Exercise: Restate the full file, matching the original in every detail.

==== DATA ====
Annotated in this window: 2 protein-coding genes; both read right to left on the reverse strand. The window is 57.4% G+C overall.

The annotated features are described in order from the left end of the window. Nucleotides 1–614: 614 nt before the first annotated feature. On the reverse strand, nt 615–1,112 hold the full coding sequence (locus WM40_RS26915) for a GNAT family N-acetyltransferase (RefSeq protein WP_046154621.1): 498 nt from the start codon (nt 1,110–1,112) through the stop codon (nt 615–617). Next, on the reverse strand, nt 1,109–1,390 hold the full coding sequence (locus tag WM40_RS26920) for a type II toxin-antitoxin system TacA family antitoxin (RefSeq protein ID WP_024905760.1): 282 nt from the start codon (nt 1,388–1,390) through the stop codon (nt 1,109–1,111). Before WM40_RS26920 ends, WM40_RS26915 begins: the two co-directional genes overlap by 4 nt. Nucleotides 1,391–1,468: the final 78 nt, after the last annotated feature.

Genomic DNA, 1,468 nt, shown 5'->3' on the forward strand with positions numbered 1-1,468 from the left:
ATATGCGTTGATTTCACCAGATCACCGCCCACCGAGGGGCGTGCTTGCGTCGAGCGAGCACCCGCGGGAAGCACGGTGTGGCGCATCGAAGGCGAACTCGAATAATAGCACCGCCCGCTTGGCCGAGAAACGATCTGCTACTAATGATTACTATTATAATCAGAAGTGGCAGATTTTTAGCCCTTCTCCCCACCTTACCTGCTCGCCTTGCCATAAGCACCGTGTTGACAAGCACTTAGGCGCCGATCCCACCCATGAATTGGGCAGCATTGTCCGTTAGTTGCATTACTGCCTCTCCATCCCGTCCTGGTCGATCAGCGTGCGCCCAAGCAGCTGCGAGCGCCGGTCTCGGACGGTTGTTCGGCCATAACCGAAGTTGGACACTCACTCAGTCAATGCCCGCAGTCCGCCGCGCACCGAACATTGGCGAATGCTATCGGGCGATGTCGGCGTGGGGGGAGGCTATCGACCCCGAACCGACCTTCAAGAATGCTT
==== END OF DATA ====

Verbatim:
Annotated in this window: 2 protein-coding genes; both read right to left on the reverse strand. The window is 57.4% G+C overall.

The annotated features are described in order from the left end of the window. Nucleotides 1–614: 614 nt before the first annotated feature. On the reverse strand, nt 615–1,112 hold the full coding sequence (locus WM40_RS26915) for a GNAT family N-acetyltransferase (RefSeq protein WP_046154621.1): 498 nt from the start codon (nt 1,110–1,112) through the stop codon (nt 615–617). Next, on the reverse strand, nt 1,109–1,390 hold the full coding sequence (locus tag WM40_RS26920) for a type II toxin-antitoxin system TacA family antitoxin (RefSeq protein ID WP_024905760.1): 282 nt from the start codon (nt 1,388–1,390) through the stop codon (nt 1,109–1,111). Before WM40_RS26920 ends, WM40_RS26915 begins: the two co-directional genes overlap by 4 nt. Nucleotides 1,391–1,468: the final 78 nt, after the last annotated feature.

Genomic DNA, 1,468 nt, shown 5'->3' on the forward strand with positions numbered 1-1,468 from the left:
ATATGCGTTGATTTCACCAGATCACCGCCCACCGAGGGGCGTGCTTGCGTCGAGCGAGCACCCGCGGGAAGCACGGTGTGGCGCATCGAAGGCGAACTCGAATAATAGCACCGCCCGCTTGGCCGAGAAACGATCTGCTACTAATGATTACTATTATAATCAGAAGTGGCAGATTTTTAGCCCTTCTCCCCACCTTACCTGCTCGCCTTGCCATAAGCACCGTGTTGACAAGCACTTAGGCGCCGATCCCACCCATGAATTGGGCAGCATTGTCCGTTAGTTGCATTACTGCCTCTCCATCCCGTCCTGGTCGATCAGCGTGCGCCCAAGCAGCTGCGAGCGCCGGTCTCGGACGGTTGTTCGGCCATAACCGAAGTTGGACACTCACTCAGTCAATGCCCGCAGTCCGCCGCGCACCGAACATTGGCGAATGCTATCGGGCGATGTCGGCGTGGGGGGAGGCTATCGACCCCGAACCGACCTTCAAGAATGCTT